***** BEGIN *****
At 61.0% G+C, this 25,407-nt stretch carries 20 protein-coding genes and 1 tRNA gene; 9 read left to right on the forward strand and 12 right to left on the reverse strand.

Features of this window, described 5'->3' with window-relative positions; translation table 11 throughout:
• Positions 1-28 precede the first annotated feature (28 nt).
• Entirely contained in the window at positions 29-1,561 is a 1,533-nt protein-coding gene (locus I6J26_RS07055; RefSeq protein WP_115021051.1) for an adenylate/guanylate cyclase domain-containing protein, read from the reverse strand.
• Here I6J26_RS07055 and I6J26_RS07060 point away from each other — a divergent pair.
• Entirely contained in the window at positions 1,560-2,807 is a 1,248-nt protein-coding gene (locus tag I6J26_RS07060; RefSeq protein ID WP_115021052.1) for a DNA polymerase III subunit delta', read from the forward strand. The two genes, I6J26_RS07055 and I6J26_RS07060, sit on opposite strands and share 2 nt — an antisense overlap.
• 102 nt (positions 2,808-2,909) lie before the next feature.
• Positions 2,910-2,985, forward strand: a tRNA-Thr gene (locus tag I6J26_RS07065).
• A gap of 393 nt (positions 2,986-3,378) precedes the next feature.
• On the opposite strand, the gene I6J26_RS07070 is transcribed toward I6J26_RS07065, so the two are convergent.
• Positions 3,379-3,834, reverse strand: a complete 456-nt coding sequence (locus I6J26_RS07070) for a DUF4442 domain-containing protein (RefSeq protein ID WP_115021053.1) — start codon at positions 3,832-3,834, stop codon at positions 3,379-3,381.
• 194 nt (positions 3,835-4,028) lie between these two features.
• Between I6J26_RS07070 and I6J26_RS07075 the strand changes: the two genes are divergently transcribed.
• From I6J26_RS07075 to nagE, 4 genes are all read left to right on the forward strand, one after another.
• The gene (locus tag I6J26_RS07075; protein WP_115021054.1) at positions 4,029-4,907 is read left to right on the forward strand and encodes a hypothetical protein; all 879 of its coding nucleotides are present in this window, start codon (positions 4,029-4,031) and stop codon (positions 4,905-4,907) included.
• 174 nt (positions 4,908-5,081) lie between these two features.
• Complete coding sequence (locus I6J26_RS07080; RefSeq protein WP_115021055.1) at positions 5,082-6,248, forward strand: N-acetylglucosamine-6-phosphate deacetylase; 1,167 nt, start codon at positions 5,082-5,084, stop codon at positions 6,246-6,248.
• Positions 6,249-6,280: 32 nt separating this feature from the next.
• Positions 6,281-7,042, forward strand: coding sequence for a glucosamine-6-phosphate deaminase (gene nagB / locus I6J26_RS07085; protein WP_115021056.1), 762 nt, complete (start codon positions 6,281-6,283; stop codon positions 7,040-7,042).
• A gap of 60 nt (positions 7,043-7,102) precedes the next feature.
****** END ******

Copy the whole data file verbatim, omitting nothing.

At 61.0% G+C, this 25,407-nt stretch carries 20 protein-coding genes and 1 tRNA gene; 9 read left to right on the forward strand and 12 right to left on the reverse strand.

Features of this window, described 5'->3' with window-relative positions; translation table 11 throughout:
• Positions 1-28 precede the first annotated feature (28 nt).
• Entirely contained in the window at positions 29-1,561 is a 1,533-nt protein-coding gene (locus I6J26_RS07055; RefSeq protein WP_115021051.1) for an adenylate/guanylate cyclase domain-containing protein, read from the reverse strand.
• Here I6J26_RS07055 and I6J26_RS07060 point away from each other — a divergent pair.
• Entirely contained in the window at positions 1,560-2,807 is a 1,248-nt protein-coding gene (locus tag I6J26_RS07060; RefSeq protein ID WP_115021052.1) for a DNA polymerase III subunit delta', read from the forward strand. The two genes, I6J26_RS07055 and I6J26_RS07060, sit on opposite strands and share 2 nt — an antisense overlap.
• 102 nt (positions 2,808-2,909) lie before the next feature.
• Positions 2,910-2,985, forward strand: a tRNA-Thr gene (locus tag I6J26_RS07065).
• A gap of 393 nt (positions 2,986-3,378) precedes the next feature.
• On the opposite strand, the gene I6J26_RS07070 is transcribed toward I6J26_RS07065, so the two are convergent.
• Positions 3,379-3,834, reverse strand: a complete 456-nt coding sequence (locus I6J26_RS07070) for a DUF4442 domain-containing protein (RefSeq protein ID WP_115021053.1) — start codon at positions 3,832-3,834, stop codon at positions 3,379-3,381.
• 194 nt (positions 3,835-4,028) lie between these two features.
• Between I6J26_RS07070 and I6J26_RS07075 the strand changes: the two genes are divergently transcribed.
• From I6J26_RS07075 to nagE, 4 genes are all read left to right on the forward strand, one after another.
• The gene (locus tag I6J26_RS07075; protein WP_115021054.1) at positions 4,029-4,907 is read left to right on the forward strand and encodes a hypothetical protein; all 879 of its coding nucleotides are present in this window, start codon (positions 4,029-4,031) and stop codon (positions 4,905-4,907) included.
• 174 nt (positions 4,908-5,081) lie between these two features.
• Complete coding sequence (locus I6J26_RS07080; RefSeq protein WP_115021055.1) at positions 5,082-6,248, forward strand: N-acetylglucosamine-6-phosphate deacetylase; 1,167 nt, start codon at positions 5,082-5,084, stop codon at positions 6,246-6,248.
• Positions 6,249-6,280: 32 nt separating this feature from the next.
• Positions 6,281-7,042, forward strand: coding sequence for a glucosamine-6-phosphate deaminase (gene nagB / locus I6J26_RS07085; protein WP_115021056.1), 762 nt, complete (start codon positions 6,281-6,283; stop codon positions 7,040-7,042).
• A gap of 60 nt (positions 7,043-7,102) precedes the next feature.